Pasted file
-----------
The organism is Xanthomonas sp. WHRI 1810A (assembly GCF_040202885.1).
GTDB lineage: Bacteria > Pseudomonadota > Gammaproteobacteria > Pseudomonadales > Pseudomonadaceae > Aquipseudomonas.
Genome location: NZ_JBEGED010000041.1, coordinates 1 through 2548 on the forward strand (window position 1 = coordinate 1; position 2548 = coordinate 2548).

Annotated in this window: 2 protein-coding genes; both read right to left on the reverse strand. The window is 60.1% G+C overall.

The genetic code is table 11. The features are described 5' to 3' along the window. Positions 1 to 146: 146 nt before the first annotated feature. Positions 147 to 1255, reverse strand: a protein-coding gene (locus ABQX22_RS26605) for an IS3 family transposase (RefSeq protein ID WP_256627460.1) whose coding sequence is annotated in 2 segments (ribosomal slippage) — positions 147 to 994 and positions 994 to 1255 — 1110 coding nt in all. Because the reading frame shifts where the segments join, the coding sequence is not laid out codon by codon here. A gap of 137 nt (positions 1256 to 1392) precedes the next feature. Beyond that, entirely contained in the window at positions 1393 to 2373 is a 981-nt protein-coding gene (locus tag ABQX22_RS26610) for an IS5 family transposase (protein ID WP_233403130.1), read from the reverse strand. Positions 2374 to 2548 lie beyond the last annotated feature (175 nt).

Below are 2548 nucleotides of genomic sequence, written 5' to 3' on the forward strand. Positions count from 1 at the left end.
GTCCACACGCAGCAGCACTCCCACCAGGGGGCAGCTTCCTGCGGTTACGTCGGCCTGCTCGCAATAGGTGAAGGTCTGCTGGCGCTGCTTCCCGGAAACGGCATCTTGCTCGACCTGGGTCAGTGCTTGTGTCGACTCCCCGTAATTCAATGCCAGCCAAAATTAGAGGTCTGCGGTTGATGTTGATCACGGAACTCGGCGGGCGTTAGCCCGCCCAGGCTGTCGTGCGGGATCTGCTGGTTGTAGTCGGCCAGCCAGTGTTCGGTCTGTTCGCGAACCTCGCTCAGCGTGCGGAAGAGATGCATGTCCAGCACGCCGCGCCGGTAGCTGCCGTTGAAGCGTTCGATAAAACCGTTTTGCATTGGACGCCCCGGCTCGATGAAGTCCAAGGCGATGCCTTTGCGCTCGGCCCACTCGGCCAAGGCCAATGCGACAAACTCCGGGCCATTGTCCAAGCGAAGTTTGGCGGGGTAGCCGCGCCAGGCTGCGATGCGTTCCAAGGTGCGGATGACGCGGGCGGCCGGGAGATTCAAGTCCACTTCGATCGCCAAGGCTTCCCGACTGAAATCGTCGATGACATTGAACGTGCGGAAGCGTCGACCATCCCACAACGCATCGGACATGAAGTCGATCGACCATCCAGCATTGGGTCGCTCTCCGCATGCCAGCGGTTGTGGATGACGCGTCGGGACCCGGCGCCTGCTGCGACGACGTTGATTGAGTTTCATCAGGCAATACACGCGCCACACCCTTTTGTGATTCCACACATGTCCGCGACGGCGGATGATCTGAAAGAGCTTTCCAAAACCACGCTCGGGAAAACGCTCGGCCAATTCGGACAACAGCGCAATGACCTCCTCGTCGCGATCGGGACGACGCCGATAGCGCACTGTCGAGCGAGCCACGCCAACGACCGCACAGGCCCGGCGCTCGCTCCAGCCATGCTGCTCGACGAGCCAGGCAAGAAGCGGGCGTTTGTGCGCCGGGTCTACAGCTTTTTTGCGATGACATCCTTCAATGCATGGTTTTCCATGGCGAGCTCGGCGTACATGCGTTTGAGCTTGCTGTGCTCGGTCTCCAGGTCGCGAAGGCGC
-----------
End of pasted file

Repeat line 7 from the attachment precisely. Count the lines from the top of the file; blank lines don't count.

GTCCACACGCAGCAGCACTCCCACCAGGGGGCAGCTTCCTGCGGTTACGTCGGCCTGCTCGCAATAGGTGAAGGTCTGCTGGCGCTGCTTCCCGGAAACGGCATCTTGCTCGACCTGGGTCAGTGCTTGTGTCGACTCCCCGTAATTCAATGCCAGCCAAAATTAGAGGTCTGCGGTTGATGTTGATCACGGAACTCGGCGGGCGTTAGCCCGCCCAGGCTGTCGTGCGGGATCTGCTGGTTGTAGTCGGCCAGCCAGTGTTCGGTCTGTTCGCGAACCTCGCTCAGCGTGCGGAAGAGATGCATGTCCAGCACGCCGCGCCGGTAGCTGCCGTTGAAGCGTTCGATAAAACCGTTTTGCATTGGACGCCCCGGCTCGATGAAGTCCAAGGCGATGCCTTTGCGCTCGGCCCACTCGGCCAAGGCCAATGCGACAAACTCCGGGCCATTGTCCAAGCGAAGTTTGGCGGGGTAGCCGCGCCAGGCTGCGATGCGTTCCAAGGTGCGGATGACGCGGGCGGCCGGGAGATTCAAGTCCACTTCGATCGCCAAGGCTTCCCGACTGAAATCGTCGATGACATTGAACGTGCGGAAGCGTCGACCATCCCACAACGCATCGGACATGAAGTCGATCGACCATCCAGCATTGGGTCGCTCTCCGCATGCCAGCGGTTGTGGATGACGCGTCGGGACCCGGCGCCTGCTGCGACGACGTTGATTGAGTTTCATCAGGCAATACACGCGCCACACCCTTTTGTGATTCCACACATGTCCGCGACGGCGGATGATCTGAAAGAGCTTTCCAAAACCACGCTCGGGAAAACGCTCGGCCAATTCGGACAACAGCGCAATGACCTCCTCGTCGCGATCGGGACGACGCCGATAGCGCACTGTCGAGCGAGCCACGCCAACGACCGCACAGGCCCGGCGCTCGCTCCAGCCATGCTGCTCGACGAGCCAGGCAAGAAGCGGGCGTTTGTGCGCCGGGTCTACAGCTTTTTTGCGATGACATCCTTCAATGCATGGTTTTCCATGGCGAGCTCGGCGTACATGCGTTTGAGCTTGCTGTGCTCGGTCTCCAGGTCGCGAAGGCGC